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The Courts. Basic principels of the judiciary Organisation and administration of the judiciary Jurisdiction on fundamental rights. 1. Basic principels of the judiciary. 1.1 Independence of the judges European Convention on Human Rights Article 6. conditions of fair trial:

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The courts

The Courts

Basic principels of the judiciary

Organisation and administration of the judiciary

Jurisdiction on fundamental rights


1 basic principels of the judiciary
1. Basic principels of the judiciary

1.1 Independence of the judges

European Convention on Human Rights Article 6. conditions of fair trial:

„an independent and impartial tribunal established by law”

Constitution Article 50. (3)

„Judges are independent and are responsible only to the law.”


1.1.1 Independence of the judiciary

Reform in 1991: administrative competences of the Minister of Justice (assure personal and financial conditions)

DECISION 53/1991 AB: constitutional

DECISION 17/1994 AB: ombudsman’s right to review > safeguard of independence

DECISION 28/1995 AB: rearrangement of judicial budgetary estimates by the executive power > unconstitutional without restrictions

DECISION 12/2001 AB: procedure concerning uniformity

2003: motion of budget > National Council of Justice


1.1.2 Personal independence

DECISION 51/1992 AB: party membership of lay judges – principle of jurisdiction in council

DECISION 38/1993 AB: Minister of Justice’s right to nomination and granting of title - constitutional requirement: compenzation of nominater belonging to an other power, contribution of courts or other balance

DECISION 45/1994 AB: award of judges > contribution of judicial power; S.L., L.T., Z.J. unconstitutional

Act of 1997 on legal status: new procedure of becoming judge > general system concerning a competition (except the first three years nomination); the lowest pay + every year Annual Budget

DECISION 13/2002 AB: indpendence of the decision – Criminal Code medium-proportion > not unconstitutional


1.2 Other basic principels

  • Judicial way

  • Generality of the jurisdiction (judicial monopoly)

  • Equality before the law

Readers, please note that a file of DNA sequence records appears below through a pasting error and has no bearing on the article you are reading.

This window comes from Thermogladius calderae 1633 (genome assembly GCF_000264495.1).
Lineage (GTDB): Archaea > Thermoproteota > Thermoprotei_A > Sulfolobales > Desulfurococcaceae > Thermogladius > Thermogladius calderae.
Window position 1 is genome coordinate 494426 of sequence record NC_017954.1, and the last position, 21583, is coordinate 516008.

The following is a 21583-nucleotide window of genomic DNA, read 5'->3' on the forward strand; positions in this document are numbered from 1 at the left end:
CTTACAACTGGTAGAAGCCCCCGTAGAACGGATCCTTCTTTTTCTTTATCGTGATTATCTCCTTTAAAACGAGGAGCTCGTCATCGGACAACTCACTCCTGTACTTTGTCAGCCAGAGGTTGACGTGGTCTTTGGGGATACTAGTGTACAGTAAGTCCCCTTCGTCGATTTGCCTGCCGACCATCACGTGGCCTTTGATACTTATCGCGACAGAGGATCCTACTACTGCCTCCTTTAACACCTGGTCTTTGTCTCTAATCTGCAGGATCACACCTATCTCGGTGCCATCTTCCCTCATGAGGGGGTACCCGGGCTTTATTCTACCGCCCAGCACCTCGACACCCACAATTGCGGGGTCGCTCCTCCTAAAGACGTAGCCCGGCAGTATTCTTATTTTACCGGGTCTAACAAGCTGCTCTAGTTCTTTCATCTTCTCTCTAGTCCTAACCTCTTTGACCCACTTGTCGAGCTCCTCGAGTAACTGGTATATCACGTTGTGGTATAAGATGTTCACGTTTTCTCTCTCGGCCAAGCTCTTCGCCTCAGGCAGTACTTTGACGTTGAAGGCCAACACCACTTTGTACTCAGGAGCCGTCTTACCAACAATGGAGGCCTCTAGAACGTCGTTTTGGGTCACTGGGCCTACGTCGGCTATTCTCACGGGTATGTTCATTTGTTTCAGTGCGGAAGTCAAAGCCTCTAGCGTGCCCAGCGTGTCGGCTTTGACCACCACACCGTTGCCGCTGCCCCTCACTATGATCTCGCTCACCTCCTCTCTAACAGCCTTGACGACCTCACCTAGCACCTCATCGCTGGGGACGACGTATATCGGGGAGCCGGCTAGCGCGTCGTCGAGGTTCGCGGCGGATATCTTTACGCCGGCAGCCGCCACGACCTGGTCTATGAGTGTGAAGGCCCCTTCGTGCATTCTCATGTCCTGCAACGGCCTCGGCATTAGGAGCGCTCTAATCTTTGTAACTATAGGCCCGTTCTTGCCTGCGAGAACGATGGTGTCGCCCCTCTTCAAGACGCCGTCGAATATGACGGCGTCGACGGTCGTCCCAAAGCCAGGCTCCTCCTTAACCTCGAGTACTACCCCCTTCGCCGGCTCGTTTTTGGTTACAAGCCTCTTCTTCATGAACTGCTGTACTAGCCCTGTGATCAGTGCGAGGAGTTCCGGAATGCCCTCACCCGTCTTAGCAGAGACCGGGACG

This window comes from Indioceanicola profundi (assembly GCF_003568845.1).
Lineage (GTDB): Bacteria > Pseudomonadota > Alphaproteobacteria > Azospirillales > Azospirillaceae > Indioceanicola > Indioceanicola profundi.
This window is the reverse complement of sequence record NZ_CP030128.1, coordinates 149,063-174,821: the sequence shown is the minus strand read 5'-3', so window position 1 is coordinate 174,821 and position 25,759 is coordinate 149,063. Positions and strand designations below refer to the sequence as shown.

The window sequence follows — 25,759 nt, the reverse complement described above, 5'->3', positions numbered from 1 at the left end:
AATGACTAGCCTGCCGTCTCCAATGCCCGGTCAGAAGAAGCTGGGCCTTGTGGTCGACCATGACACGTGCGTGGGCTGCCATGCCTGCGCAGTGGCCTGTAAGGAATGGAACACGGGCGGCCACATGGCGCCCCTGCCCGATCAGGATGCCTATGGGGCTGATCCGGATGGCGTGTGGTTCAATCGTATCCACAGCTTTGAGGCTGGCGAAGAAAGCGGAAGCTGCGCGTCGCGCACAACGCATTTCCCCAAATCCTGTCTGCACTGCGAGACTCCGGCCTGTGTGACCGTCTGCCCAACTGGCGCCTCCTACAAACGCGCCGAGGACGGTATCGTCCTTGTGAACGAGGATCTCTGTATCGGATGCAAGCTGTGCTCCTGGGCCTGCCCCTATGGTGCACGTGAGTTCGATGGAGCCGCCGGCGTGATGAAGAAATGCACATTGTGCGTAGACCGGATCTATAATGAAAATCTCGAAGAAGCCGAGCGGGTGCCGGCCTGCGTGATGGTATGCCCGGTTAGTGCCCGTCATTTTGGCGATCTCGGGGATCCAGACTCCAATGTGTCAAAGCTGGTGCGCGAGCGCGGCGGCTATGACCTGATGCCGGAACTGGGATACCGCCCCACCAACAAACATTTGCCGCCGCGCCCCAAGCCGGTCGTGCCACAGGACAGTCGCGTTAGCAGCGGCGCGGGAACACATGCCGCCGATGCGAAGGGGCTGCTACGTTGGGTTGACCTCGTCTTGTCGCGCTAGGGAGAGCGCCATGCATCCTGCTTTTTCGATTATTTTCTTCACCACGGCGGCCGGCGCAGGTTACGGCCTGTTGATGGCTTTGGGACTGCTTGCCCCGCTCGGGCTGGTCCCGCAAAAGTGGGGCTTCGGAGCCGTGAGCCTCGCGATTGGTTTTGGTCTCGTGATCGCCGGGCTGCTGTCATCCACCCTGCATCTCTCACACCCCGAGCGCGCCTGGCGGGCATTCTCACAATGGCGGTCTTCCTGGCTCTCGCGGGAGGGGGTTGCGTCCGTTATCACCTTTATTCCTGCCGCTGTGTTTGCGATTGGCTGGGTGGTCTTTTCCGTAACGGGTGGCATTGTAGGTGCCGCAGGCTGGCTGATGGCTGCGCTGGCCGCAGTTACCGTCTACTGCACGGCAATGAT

• Presumption of innocence

  • Fair trial

  • Right to appeal

  • Right to a public trial

  • Right to jurisdiction in council

  • Right to use of the mother tongue


2 judiciary and administration
2. Judiciary and administration

Act LXVI of 1997 – reform

  • Court of four instance: local, county, appeals courts, Supreme Court

  • Act CX of 1999 appeals court in Budapest > DECISION 45/2001 AB: appeals courts > Act XXII of 2002 Budapest, Szeged, Pécs + Debrecen, Győr (01. 07. 2004)

  • Judicial self-administration succeeds external administration: dominance of the judges + President of the Supreme Court(?), General Prosecutor, President of Hungarian Chamber of Attornies, Minister of Justice, 2 MPs


3 jurisdiction on fundamental rights
3. Jurisdiction on fundamental rights

Constitution Article 32/A.

Constitutional Court: abstract norm-control

Constitution Article 70/K.

„Claims arising from infringement on fundamental rights, and objections to the decisions of public authorities regarding the fulfillment of duties may be brought before a court of law.”


3 1 interpretation of the constitution by ordinary judges
3.1 Interpretation of the Constitution by ordinary judges

Direct (Dávodi case) or indirect (Profi, Góman, Tiszavasvári) „Drittwirkung”

Monopoly of the constitutional interpretation versus

Norm-nature of Constitution (Article 77. (2))


3.2 Judicial norm-control?

Norm-control versus monopoly of the annulment?

Act on Constitutional Court Article 38.: compulsory judicial norm-control

Possibilities of solution:

  • constitutional review of the resolutions concerning uniformity

  • real constitutional complaint



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